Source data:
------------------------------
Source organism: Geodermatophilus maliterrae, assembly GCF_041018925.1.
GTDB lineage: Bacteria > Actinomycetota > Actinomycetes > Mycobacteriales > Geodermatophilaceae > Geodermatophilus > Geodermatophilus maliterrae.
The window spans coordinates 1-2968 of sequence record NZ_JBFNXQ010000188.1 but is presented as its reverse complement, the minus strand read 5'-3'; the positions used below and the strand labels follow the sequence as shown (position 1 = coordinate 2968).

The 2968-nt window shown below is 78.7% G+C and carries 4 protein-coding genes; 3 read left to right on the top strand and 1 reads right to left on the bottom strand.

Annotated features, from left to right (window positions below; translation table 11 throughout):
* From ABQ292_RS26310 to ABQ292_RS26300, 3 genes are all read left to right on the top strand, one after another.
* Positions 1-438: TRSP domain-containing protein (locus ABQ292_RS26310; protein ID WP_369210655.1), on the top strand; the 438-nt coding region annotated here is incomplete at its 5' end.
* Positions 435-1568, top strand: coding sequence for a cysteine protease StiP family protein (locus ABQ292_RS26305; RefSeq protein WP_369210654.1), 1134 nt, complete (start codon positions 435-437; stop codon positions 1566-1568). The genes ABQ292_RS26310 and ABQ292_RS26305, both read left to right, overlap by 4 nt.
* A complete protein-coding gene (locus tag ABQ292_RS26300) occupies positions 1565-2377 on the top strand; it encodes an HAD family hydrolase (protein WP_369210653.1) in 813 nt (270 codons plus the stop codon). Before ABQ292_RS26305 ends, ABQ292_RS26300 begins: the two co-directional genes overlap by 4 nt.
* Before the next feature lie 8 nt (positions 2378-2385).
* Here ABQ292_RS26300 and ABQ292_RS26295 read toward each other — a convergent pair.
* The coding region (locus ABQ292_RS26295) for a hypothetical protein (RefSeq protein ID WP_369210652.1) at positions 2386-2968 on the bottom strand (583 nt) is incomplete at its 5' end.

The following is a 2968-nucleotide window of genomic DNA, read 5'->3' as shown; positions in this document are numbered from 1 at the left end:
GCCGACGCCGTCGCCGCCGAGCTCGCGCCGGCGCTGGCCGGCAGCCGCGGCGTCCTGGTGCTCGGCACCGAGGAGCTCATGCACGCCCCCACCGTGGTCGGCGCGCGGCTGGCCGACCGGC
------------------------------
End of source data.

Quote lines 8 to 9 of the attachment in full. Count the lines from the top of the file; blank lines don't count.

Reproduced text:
* Positions 435-1568, top strand: coding sequence for a cysteine protease StiP family protein (locus ABQ292_RS26305; RefSeq protein WP_369210654.1), 1134 nt, complete (start codon positions 435-437; stop codon positions 1566-1568). The genes ABQ292_RS26310 and ABQ292_RS26305, both read left to right, overlap by 4 nt.
* A complete protein-coding gene (locus tag ABQ292_RS26300) occupies positions 1565-2377 on the top strand; it encodes an HAD family hydrolase (protein WP_369210653.1) in 813 nt (270 codons plus the stop codon). Before ABQ292_RS26305 ends, ABQ292_RS26300 begins: the two co-directional genes overlap by 4 nt.